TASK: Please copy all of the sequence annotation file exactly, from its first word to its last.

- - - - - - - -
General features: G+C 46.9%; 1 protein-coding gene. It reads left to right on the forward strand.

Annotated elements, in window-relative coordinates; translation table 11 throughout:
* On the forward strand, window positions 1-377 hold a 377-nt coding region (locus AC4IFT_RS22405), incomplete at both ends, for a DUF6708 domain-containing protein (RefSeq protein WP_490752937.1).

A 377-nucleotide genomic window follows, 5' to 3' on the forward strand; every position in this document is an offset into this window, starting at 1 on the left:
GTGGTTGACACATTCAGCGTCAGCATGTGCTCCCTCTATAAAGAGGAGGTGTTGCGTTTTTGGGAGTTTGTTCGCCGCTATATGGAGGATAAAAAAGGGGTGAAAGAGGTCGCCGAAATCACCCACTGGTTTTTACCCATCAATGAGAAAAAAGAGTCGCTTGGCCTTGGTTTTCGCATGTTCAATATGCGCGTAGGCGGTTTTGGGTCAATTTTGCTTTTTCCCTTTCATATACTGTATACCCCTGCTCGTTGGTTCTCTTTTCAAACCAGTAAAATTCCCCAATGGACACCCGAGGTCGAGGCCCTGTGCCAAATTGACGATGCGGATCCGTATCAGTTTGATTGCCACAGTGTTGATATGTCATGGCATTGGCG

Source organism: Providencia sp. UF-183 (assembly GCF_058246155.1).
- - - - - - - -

General features: G+C 46.9%; 1 protein-coding gene. It reads left to right on the forward strand.

Annotated elements, in window-relative coordinates; translation table 11 throughout:
* On the forward strand, window positions 1-377 hold a 377-nt coding region (locus AC4IFT_RS22405), incomplete at both ends, for a DUF6708 domain-containing protein (RefSeq protein WP_490752937.1).

A 377-nucleotide genomic window follows, 5' to 3' on the forward strand; every position in this document is an offset into this window, starting at 1 on the left:
GTGGTTGACACATTCAGCGTCAGCATGTGCTCCCTCTATAAAGAGGAGGTGTTGCGTTTTTGGGAGTTTGTTCGCCGCTATATGGAGGATAAAAAAGGGGTGAAAGAGGTCGCCGAAATCACCCACTGGTTTTTACCCATCAATGAGAAAAAAGAGTCGCTTGGCCTTGGTTTTCGCATGTTCAATATGCGCGTAGGCGGTTTTGGGTCAATTTTGCTTTTTCCCTTTCATATACTGTATACCCCTGCTCGTTGGTTCTCTTTTCAAACCAGTAAAATTCCCCAATGGACACCCGAGGTCGAGGCCCTGTGCCAAATTGACGATGCGGATCCGTATCAGTTTGATTGCCACAGTGTTGATATGTCATGGCATTGGCG

Source organism: Providencia sp. UF-183 (assembly GCF_058246155.1).